Jerseys are created from polyester or synthetic fabric that is breathable, moisture-wicking, and quick-drying, keeping fabric light and cool.
These benefits make this material the perfect choice for athletic wear, performance clothing, and yes, sports jerseys especially during hot and muggy weather.
However, printing designs on this material are tricky due to those same benefits and its inability to absorb liquids.
In this post, we are going to discuss what is a sublimated jersey and why sublimation is the best printing technique for jerseys.
What Is Sublimation?
Sublimation is one of the most versatile printing processes in today’s market as it is a method of transferring high-resolution images to textiles using cutting-edge technology.
With sublimation, the dye has to be turned into vapor in order to be absorbed by the fabric by transforming liquid ink into gas and then depositing the gas onto a surface.
Because this process works great with materials that cannot absorb liquid inks, sublimated jerseys are just one example of how sublimation allows for limitless possibilities.
Looking for other ways to spread team spirit? Learn How to Make a Banner With Cricut using sublimation!
What Is A Sublimated Jersey?
Polyester does not absorb liquid dye due to its moisture-wicking capabilities, the very benefit that makes this material so popular.
Because polyester is synthetic it is difficult to color using dyes or traditional methods of dyeing textiles, unlike natural materials like cotton or silk.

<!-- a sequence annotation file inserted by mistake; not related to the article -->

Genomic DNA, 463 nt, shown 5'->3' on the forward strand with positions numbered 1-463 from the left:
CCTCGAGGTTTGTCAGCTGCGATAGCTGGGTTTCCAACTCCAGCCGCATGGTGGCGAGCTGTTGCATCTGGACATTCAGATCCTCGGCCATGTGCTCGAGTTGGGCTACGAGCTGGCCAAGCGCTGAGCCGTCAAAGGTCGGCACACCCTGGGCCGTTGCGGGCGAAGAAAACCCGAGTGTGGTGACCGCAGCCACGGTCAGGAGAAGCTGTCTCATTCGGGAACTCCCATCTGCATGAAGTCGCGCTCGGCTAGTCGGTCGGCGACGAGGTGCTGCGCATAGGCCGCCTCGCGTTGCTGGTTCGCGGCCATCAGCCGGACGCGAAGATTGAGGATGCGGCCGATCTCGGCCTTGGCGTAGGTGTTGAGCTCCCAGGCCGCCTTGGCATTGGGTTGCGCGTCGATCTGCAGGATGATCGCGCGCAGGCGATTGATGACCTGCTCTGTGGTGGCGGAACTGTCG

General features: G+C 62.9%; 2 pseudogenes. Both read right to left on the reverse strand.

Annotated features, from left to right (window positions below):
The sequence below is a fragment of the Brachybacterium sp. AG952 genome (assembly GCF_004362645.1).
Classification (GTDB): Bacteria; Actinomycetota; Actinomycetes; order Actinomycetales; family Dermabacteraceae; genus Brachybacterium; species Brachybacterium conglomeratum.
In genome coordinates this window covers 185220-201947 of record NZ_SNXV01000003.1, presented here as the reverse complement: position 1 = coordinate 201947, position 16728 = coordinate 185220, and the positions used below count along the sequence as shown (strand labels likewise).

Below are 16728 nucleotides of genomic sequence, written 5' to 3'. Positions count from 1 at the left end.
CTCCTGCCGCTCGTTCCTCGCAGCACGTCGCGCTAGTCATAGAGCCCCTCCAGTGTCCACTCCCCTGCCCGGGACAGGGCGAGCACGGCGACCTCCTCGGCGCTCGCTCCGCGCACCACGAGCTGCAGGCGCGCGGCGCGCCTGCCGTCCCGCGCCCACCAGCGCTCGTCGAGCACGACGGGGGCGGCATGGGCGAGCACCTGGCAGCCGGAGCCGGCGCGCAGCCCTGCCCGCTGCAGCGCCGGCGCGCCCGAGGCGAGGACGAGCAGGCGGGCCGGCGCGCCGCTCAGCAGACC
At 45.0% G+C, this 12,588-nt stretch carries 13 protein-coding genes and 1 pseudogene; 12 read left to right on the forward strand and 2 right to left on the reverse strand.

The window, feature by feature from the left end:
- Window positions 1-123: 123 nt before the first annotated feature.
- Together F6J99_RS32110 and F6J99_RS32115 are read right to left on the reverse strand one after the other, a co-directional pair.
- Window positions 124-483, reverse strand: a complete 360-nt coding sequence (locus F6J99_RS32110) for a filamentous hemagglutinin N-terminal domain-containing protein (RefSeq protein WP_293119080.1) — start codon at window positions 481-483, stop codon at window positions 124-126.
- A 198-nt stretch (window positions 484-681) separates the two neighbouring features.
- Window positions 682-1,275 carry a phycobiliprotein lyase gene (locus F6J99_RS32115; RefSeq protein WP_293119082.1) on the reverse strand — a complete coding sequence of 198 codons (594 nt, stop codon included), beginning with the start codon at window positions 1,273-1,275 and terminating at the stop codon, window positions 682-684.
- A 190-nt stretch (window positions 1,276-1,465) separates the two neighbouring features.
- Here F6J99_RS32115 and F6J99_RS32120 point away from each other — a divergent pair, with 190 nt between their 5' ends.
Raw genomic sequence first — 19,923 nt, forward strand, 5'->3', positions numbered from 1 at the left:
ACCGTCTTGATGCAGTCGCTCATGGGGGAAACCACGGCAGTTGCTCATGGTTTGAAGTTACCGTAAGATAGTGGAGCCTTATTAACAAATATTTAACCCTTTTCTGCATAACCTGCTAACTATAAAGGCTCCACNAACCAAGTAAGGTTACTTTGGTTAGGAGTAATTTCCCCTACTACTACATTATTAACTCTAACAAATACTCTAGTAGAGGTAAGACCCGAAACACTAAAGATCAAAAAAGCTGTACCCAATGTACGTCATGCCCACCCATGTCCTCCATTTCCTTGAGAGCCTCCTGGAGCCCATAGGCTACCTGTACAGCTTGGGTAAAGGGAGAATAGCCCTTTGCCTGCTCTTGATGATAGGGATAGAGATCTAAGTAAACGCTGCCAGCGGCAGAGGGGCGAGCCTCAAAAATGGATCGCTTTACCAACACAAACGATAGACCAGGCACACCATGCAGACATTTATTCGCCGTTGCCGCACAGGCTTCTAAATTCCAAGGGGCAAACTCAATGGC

This is where sublimation printing comes in.
Not only is sublimation printing durable, wear-resistant, and flexible, polyester materials can take on any color or pattern.
Sublimated jerseys are perfect for the perfect mix to help your team stand out.
Want to see how a sublimation jersey is made? Check out the short video below that shows how to make a sublimation jersey step-by-step.
Read More: Dreamvan Heat Press Temperature Guide. See which heat setting you need for different materials!
Pros and Cons of Sublimated Apparel
Sublimation is an ideal process for ordering larger quantities of custom jerseys, especially when you are ordering more than 10 items.
Unlike other printing methods, sublimation does not require multiple steps and allows you to print an entire design with full color and 3D effects in one process.
Thus, you will save time and money with sublimation printing as jerseys are not being screen printed by hand, and completed in one go.
Because sublimation produces high-quality results that are resistant to fading and wear over time, your jerseys will have a long lifespan.
Ultimately, if you have a bit more of a lead time before your order is completed, sublimation may be the best choice for your team or organization’s custom jerseys.
While it can be used on most types of fabrics, it works best on white or light-colored fabrics.
This is because the dye attaches to the fibers of the fabric directly, without using coloring agents in between.
In addition, because the color is absorbed into the fibers of the fabric, becoming part of them rather than sitting on top of them, any existing colors in the fabric are also affected by sublimation.
The major disadvantage of polyester materials is that polyester fabrics are difficult to clean, are more prone to stains, and are ultimately more difficult to wash.
Check out this article on How to Do Sublimation With Cricut. If you have a Cricut, you can make jerseys at home!
Types of Sublimation Jerseys
Basic sublimation jerseys are best for simple, single designs, logos, or graphics that are printed directly onto the garment.
All-Over-Print (AOP) (Full Sublimation)
All-Over-Prints are when a design is printed into a large piece of fabric which is then folded and cut into the object desired, i.e. a jersey.
However, any creases or folds are left white and may leave unwanted streaks.
The designs are printed on fabric and then cut out and sewn into the athletic shirt or garment.
This is the best approach to making a jersey, but it takes more steps and equipment, so it is more expensive and requires smaller orders.
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